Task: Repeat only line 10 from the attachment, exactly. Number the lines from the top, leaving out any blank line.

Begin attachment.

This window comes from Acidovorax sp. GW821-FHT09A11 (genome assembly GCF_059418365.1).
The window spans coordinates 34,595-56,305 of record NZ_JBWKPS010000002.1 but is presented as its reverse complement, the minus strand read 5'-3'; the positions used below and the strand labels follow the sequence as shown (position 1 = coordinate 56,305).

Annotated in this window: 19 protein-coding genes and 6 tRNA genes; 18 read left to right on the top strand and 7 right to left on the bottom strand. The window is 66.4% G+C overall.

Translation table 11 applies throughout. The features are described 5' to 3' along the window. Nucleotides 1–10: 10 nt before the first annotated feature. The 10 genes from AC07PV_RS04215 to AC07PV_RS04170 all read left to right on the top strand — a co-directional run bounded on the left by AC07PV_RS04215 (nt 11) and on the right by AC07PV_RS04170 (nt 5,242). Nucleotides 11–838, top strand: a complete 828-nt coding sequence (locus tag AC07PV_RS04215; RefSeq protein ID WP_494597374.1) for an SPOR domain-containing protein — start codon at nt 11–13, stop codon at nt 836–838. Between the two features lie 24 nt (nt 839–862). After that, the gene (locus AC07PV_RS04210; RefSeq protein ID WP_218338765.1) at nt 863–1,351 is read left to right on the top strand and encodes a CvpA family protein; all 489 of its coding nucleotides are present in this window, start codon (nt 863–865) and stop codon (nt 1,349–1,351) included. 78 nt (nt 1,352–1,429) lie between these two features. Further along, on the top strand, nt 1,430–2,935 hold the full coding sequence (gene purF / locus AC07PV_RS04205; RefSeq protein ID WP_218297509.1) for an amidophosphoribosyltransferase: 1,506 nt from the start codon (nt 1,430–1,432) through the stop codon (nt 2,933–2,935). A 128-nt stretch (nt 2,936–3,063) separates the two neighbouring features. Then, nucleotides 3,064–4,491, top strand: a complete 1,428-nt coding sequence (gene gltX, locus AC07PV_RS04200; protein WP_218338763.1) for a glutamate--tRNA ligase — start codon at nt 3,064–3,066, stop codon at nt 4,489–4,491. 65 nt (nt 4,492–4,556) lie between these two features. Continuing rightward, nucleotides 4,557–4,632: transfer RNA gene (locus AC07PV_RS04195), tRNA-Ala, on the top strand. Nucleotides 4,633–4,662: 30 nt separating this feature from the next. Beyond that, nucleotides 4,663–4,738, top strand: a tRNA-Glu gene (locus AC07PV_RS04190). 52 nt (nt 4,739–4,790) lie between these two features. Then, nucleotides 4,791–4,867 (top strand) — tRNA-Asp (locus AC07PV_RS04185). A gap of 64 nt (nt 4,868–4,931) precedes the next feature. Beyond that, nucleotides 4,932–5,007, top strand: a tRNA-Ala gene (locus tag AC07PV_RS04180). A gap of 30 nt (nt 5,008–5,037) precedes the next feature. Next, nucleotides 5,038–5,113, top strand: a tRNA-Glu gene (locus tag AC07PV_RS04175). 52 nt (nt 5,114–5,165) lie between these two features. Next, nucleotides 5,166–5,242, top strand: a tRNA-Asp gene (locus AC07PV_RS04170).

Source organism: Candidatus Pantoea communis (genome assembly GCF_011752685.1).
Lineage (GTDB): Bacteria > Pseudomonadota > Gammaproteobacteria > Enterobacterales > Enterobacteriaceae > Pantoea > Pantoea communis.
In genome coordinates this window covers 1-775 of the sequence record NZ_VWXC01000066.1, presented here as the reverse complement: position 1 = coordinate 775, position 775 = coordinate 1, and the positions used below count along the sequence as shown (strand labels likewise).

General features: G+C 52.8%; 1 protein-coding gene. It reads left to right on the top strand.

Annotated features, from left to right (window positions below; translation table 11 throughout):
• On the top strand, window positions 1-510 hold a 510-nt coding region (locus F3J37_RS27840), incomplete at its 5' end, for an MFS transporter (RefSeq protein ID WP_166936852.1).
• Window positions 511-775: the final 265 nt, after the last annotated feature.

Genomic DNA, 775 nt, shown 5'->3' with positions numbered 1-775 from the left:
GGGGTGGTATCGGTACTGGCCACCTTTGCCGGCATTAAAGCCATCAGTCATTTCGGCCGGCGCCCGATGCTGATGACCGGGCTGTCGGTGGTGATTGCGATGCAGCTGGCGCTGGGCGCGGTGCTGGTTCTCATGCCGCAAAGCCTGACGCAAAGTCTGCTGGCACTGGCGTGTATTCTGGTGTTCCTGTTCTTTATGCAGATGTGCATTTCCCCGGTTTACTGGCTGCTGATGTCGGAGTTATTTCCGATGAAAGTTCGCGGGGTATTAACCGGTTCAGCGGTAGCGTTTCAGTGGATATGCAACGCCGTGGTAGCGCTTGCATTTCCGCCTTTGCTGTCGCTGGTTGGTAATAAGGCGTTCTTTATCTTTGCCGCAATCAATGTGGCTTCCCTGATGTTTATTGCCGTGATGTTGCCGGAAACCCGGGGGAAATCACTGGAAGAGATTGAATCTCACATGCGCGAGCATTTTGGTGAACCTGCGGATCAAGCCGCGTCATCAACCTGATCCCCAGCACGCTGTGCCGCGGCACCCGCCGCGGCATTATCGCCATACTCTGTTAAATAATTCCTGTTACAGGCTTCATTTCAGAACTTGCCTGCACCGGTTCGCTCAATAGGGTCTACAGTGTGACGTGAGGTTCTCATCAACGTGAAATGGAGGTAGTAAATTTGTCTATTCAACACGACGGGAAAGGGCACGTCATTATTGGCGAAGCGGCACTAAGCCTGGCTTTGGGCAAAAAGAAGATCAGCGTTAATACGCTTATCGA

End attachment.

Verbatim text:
• On the top strand, window positions 1-510 hold a 510-nt coding region (locus F3J37_RS27840), incomplete at its 5' end, for an MFS transporter (RefSeq protein ID WP_166936852.1).